Nearly all of the proposed legislation endorsed by the
League's platform, has in the past decade been submitted
to the people of Oregon by initiative measures fathered
bv the organizers of the league, individually or by groups,
w?ftt Qnrna nt frio T5(nio rtamnnrls hnVf been when Jolly Robin was Just a nestling
cuiu itjcvi r&- " , . , , "'himself. With two brothers and one
rejected repeaiecuy ana n is tuiiiciut w uuueijuuiu uuw
the League expects to accomplish'a program already re
There is merit in some of the league's demands, no-
ticably that for proportional representation, which is a
safety valve against radical discontent, but "the removal
Oi UllJUSt IclACS XIUIIl pivuutwve inuuon ia iuc ouigjv
tax camouflaged, for if industry is untaxed, land must
be to make up the deficit and the people have repeated
ly spurned the single-tax idea in any form.
The people have refused to abolish the senate, reius
ed to establish a department of industry and public works,
have rej'ected measures to socialize public utilities and es
tablish state marketing system. The demand for voting
by mail places a premium on Iazyness. Changed condi
tions may have wrought a change in sentimentthat re
mains to be seen.
The "kevnote" of the platform is the extension of the
direct primary to the initiative, referendum and recall.
This would enable any person to submit an Initiative bill
at a primary, when a majority vote would place it on the
ticket at the general election. It would make popular
legislation easy by eliminating th? expense of securing
thousands of signatures, now necessary. Every one can
father legislation under the League's plan when every
man will be his own legislator.
However, the platform is admittedly a compromise
designed to effect a merger of labor and farm interests,
and when union of these elements i3 completed, and far
mers and workmen hitched together, the team is expected
by the organizers to pull state socialism to victory.
4 m w
Organized labor and the farmer have so few interests
in common and so many conflicting, that any attempts to
unite them politically seems doomed to failure at least
in Oregon. As well talk of politically uniting the employ
er and employe.
Labor is interested chiefly m higher wages and
shorter hours, both of which injure the farmer for they
impede production and curtail profit. They lure his help
to the city and force a reduced output from his land. The
farmer is the chief victim of the short day and excessive
wage. Nor has the farmer, the un-American "class con
sciousness of the radical labor agitator a relic of old-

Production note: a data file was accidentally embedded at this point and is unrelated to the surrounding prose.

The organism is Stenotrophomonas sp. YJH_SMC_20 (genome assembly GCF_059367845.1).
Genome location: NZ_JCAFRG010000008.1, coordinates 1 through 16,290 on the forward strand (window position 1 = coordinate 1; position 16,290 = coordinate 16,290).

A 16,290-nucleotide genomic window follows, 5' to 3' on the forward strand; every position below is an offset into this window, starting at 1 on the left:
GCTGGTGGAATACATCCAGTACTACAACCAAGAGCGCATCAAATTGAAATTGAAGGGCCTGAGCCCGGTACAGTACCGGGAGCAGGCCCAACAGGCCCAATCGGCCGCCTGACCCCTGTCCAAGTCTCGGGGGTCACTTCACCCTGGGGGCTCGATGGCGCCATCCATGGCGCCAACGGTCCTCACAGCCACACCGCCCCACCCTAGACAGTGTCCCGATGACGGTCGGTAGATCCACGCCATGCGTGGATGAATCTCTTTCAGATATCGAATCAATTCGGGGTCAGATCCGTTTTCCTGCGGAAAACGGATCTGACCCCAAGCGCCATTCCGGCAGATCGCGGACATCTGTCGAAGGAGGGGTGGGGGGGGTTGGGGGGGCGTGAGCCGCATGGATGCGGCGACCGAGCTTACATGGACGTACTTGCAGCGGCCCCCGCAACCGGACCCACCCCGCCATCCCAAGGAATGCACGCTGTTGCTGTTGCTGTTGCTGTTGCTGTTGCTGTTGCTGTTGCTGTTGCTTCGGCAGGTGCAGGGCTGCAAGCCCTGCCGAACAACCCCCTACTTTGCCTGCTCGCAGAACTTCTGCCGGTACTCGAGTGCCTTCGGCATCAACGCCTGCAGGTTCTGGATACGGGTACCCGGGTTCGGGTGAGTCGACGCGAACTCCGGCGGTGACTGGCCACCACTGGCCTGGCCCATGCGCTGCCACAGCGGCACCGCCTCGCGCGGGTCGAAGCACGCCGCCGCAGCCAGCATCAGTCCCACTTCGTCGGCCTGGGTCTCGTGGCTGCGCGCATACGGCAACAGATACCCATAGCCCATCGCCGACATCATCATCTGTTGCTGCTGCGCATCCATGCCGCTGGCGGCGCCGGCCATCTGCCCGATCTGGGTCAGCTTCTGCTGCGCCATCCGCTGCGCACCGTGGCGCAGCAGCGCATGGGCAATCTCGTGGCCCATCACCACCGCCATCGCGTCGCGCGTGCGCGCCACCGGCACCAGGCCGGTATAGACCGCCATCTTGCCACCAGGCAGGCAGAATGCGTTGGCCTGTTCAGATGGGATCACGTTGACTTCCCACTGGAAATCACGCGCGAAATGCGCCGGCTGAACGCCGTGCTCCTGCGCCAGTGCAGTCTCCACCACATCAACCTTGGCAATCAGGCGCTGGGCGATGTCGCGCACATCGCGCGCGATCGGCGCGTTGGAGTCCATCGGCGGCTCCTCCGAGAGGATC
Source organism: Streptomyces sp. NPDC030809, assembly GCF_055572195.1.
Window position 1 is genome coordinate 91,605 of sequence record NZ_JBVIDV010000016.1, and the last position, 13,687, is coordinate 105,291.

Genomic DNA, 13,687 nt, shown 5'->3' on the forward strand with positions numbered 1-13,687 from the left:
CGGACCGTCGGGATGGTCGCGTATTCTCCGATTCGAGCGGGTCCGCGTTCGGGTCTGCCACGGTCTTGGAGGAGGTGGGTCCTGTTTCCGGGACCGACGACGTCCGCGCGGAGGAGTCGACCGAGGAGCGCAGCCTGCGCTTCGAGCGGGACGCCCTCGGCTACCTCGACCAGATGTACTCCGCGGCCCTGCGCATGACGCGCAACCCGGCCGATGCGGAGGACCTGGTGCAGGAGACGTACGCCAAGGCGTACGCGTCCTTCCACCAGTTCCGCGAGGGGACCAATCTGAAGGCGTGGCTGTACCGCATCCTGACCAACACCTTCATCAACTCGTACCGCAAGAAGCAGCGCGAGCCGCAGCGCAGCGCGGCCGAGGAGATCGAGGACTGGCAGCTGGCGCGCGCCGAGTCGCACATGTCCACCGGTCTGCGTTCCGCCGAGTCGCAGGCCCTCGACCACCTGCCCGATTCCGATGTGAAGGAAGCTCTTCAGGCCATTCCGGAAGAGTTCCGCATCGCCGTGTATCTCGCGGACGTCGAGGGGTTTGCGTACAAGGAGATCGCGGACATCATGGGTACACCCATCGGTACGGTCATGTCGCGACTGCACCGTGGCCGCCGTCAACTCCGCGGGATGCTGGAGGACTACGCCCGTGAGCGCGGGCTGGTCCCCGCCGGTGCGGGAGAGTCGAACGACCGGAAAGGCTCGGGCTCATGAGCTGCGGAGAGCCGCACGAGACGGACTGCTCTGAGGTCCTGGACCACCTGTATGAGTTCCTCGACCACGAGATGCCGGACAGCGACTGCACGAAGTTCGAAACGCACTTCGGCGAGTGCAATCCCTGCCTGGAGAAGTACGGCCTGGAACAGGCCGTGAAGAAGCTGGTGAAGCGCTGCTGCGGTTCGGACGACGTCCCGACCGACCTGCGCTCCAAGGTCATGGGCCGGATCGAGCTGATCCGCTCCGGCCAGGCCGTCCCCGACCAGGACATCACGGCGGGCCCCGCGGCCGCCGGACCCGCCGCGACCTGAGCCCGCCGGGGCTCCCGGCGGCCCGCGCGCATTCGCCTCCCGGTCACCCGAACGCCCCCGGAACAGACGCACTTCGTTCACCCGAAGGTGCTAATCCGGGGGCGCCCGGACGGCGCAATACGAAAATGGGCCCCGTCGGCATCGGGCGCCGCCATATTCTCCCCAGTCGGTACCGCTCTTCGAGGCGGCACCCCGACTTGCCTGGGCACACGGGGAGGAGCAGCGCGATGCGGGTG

world serfdom. On the contrary, he has the conservatism
of the property holder, and the viewpoint of the employ-
This week representatives of the National Grange
and affiliated farmer organizations, representing four
million fanners, gathered in convention at Washington
and demanded the speedy return of railroads to private
ownership and protested against nationalization of indus
try in any form. Representatives of organized labor at
the same time demanded an extension of federal control
of railroads and the passage of the Plumb bill, showing
fundamental difference in views that will make a political
alliance of labor and farmers impossible. 0
I f r v
- MOT hTGCM
ffly By ARTHUR SCOTT BAILEY
The house was made of grass and
leaves, plastered on the inside with
mud, and lined with softer, finer
grass, which his mother had chosen
with the greatest care.
But Jolly never paid much atten
tion to his first home. What interest
ed him more than anything else was
food. From dawn till dark, he was al
ways cheeping for something to eat.
And since the other children were Just
as hungry as he was, those four
growing babies kept their parents busy
finding food for them. It was then
that Jolly Robin learned to like angle
worms. And though he ate greedily of
insects and bugs, as well as wild ber
ries, he liked angleworms best. -
Jolly and his sister and his brothers
could always tell when their father
Kclckk Reported KiSed
On Bayonets Of boldiers
London. Jan. 31. The Moscow
wireless service today transmitted an
extract from an article from the bol
shevik organ Pravda, stating:
"Only a few days ago supreme rul
er Kolchak was hoisted on his sold
or their mother brought home some
dainty, because the moment the par- the best
ent lighted upon the limb where the pened to Jolly and his sister and